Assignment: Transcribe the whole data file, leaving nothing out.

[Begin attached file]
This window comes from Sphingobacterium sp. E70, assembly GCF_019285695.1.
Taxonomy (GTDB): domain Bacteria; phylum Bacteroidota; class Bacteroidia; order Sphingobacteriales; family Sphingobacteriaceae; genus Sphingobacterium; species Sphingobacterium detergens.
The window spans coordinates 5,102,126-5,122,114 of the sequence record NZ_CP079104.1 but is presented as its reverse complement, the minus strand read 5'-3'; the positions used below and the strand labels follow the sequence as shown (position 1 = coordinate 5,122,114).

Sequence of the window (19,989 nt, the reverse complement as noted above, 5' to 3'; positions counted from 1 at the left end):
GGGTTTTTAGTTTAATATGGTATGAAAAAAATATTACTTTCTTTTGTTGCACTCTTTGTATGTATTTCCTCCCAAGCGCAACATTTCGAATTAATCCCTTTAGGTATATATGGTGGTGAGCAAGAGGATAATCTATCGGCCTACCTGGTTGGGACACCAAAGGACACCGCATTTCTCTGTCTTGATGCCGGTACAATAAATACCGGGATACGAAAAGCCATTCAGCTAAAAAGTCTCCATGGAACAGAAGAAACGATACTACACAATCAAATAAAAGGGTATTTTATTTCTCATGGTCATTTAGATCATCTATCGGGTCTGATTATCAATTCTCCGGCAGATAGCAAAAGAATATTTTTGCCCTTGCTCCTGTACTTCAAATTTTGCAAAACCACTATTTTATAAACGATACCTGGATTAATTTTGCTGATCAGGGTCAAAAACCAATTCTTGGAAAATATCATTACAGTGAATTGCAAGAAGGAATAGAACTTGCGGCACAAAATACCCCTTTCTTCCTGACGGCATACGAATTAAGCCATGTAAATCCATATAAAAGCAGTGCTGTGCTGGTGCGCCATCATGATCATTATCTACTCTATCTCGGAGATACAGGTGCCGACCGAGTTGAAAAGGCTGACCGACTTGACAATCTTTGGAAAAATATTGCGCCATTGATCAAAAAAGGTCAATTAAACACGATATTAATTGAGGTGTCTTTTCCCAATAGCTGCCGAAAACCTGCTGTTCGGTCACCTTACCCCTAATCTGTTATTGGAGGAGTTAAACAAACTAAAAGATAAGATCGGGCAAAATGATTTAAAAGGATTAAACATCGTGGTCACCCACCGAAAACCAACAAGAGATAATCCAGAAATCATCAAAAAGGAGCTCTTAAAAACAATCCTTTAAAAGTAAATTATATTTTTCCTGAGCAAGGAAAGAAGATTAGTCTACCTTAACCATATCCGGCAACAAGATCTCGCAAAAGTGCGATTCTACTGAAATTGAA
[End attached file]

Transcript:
This window comes from Sphingobacterium sp. E70, assembly GCF_019285695.1.
Taxonomy (GTDB): domain Bacteria; phylum Bacteroidota; class Bacteroidia; order Sphingobacteriales; family Sphingobacteriaceae; genus Sphingobacterium; species Sphingobacterium detergens.
The window spans coordinates 5,102,126-5,122,114 of the sequence record NZ_CP079104.1 but is presented as its reverse complement, the minus strand read 5'-3'; the positions used below and the strand labels follow the sequence as shown (position 1 = coordinate 5,122,114).

Sequence of the window (19,989 nt, the reverse complement as noted above, 5' to 3'; positions counted from 1 at the left end):
GGGTTTTTAGTTTAATATGGTATGAAAAAAATATTACTTTCTTTTGTTGCACTCTTTGTATGTATTTCCTCCCAAGCGCAACATTTCGAATTAATCCCTTTAGGTATATATGGTGGTGAGCAAGAGGATAATCTATCGGCCTACCTGGTTGGGACACCAAAGGACACCGCATTTCTCTGTCTTGATGCCGGTACAATAAATACCGGGATACGAAAAGCCATTCAGCTAAAAAGTCTCCATGGAACAGAAGAAACGATACTACACAATCAAATAAAAGGGTATTTTATTTCTCATGGTCATTTAGATCATCTATCGGGTCTGATTATCAATTCTCCGGCAGATAGCAAAAGAATATTTTTGCCCTTGCTCCTGTACTTCAAATTTTGCAAAACCACTATTTTATAAACGATACCTGGATTAATTTTGCTGATCAGGGTCAAAAACCAATTCTTGGAAAATATCATTACAGTGAATTGCAAGAAGGAATAGAACTTGCGGCACAAAATACCCCTTTCTTCCTGACGGCATACGAATTAAGCCATGTAAATCCATATAAAAGCAGTGCTGTGCTGGTGCGCCATCATGATCATTATCTACTCTATCTCGGAGATACAGGTGCCGACCGAGTTGAAAAGGCTGACCGACTTGACAATCTTTGGAAAAATATTGCGCCATTGATCAAAAAAGGTCAATTAAACACGATATTAATTGAGGTGTCTTTTCCCAATAGCTGCCGAAAACCTGCTGTTCGGTCACCTTACCCCTAATCTGTTATTGGAGGAGTTAAACAAACTAAAAGATAAGATCGGGCAAAATGATTTAAAAGGATTAAACATCGTGGTCACCCACCGAAAACCAACAAGAGATAATCCAGAAATCATCAAAAAGGAGCTCTTAAAAACAATCCTTTAAAAGTAAATTATATTTTTCCTGAGCAAGGAAAGAAGATTAGTCTACCTTAACCATATCCGGCAACAAGATCTCGCAAAAGTGCGATTCTACTGAAATTGAA